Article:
The response of business and ICC to Covid-19 is a clear indication of the private sector’s instinctive commitment to promoting human rights.
However, there still a long way to go in delivering on the vision of the UN Guiding Principles (UNGPs).
Moving into the second decade of UNGPs implementation, there is an imperative to focus on achieving scale.
ICC is uniquely positioned to support the Working Group in this regard.
This will require a much greater focus on SMEs – and the tools, capacity building and ecosystems that will be required to allow smaller businesses to take effective action.
We also need to focus on policy interventions that can have real impact in the real world.
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Protecting human rights will be central to a sustainable and inclusive future but human rights are equally critical to the immediate response to Covid-19.
The business community knows that the only way to counter the human and economic effects of the crisis is to put people first and to ensure that the rule of law and good governance are upheld.
ICC has consistently made the case for governments to take action to ensure that the tools needed to fight the pandemic are made available to everyone, everywhere.
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The business response to the pandemic provides a clear indication of its genuine commitment to deliver for the communities in which it operates – and indeed, society at large.
These good practices can act as a catalyst for accelerated action to deliver on the promise of the UN Guiding Principles (UNGPs) as we approach the 10th anniversary of their adoption.
ICC fully supports the reaffirmed commitment of the UN Working Group on Business and Human Rights to prevent adverse impacts on people and the planet that may result from business activities.
As the 10th anniversary of their adoption approaches, we encourage the implementation of the UNGPs with a central focus on achieving genuine scale.
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The work of embedding the UNGPs into corporate practices has gradually picked up speed in recent years – with risk assessments, enhanced supply chain due-diligence and human rights training all now routinely implemented in many multinational enterprises.
But the real challenge ahead is to enable all businesses – regardless of size, sector or location – to embed respect for human rights in their operations.
This will require an increased focus on delivering the tools, capacity building and ecosystems needed to allow small businesses to take meaningful action.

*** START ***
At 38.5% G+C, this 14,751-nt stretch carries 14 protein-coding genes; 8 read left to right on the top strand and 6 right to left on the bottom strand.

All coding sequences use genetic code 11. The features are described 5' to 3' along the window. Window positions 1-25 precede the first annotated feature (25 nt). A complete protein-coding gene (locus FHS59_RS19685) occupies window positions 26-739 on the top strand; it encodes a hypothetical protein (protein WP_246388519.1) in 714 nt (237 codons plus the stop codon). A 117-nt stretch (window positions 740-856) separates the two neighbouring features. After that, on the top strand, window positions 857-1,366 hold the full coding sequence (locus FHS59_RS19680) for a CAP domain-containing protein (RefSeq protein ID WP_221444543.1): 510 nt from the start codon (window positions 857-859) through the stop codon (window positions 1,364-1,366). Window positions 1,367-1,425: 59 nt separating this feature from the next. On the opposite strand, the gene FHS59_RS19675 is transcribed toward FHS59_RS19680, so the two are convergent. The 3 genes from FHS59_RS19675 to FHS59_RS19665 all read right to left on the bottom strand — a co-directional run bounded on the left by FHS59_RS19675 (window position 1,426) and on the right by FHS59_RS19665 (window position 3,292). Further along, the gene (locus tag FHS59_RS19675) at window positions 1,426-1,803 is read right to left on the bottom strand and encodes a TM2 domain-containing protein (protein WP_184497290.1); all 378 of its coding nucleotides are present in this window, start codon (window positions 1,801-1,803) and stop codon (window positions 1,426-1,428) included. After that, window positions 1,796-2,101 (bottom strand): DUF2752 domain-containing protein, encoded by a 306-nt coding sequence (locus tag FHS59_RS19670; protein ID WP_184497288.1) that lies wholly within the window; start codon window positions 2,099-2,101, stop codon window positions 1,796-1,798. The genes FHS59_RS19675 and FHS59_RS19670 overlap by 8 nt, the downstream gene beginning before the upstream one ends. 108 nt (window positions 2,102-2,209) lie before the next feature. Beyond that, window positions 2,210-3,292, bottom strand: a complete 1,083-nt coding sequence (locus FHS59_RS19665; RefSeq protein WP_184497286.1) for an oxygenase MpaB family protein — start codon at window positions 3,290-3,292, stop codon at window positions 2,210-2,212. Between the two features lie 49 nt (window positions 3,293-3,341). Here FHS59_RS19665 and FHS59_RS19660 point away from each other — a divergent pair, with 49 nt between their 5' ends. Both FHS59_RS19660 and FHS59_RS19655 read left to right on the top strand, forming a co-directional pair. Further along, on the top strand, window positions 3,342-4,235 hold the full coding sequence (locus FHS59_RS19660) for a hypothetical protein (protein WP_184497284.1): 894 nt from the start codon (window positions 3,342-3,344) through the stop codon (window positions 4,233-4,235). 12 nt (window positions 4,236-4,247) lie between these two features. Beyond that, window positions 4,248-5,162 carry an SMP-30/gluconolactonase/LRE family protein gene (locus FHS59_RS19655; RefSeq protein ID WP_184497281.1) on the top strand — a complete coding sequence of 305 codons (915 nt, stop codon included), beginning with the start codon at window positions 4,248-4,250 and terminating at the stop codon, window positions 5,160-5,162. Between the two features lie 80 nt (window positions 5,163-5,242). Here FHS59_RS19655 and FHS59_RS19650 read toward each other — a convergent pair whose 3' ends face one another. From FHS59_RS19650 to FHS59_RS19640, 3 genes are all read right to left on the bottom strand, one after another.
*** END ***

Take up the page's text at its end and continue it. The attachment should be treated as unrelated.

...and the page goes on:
Given the immense employment footprint of SMEs – and the critical role they play throughout global value chains – it’s imperative that efforts to speed implementation of the UNGPs do not solely or disproportionately focus on the performance of brand-name multinationals.
ICC calls for the Working Group’s support as we work to identify ways to leverage the unique reach of ICC’s global network to embed respect for human rights throughout local economies.
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Public policy reform is crucial to sustainable action.
We note the steady spread of a “patchwork” of mandatory measures, or in some cases a “smart mix” of voluntary and mandatory measures, across many jurisdictions, and encourage policymakers to involve business in consultations during the development of such measures.
In the context of this patchwork of measures, we understand why some stakeholders are attracted to the idea of a binding global treaty to regulate the nexus between business and human rights.
From our perspective, what matters is not the nature of an instrument per se; but whether it delivers impact in ensuring respect for human rights.
And any such instrument would need to be genuinely workable and reflect the legal complexities that Professor Ruggie noted in his early work on the UNGPs.
Looking to the second decade of the UNGPs, ICC’s view is that we must place an absolute focus on policy interventions that can make an immediate difference in the real world — especially for those most vulnerable to human rights violations.
This will require a variety of initiatives at different levels – underpinned by true openness and collaboration between business, governments and civil society.
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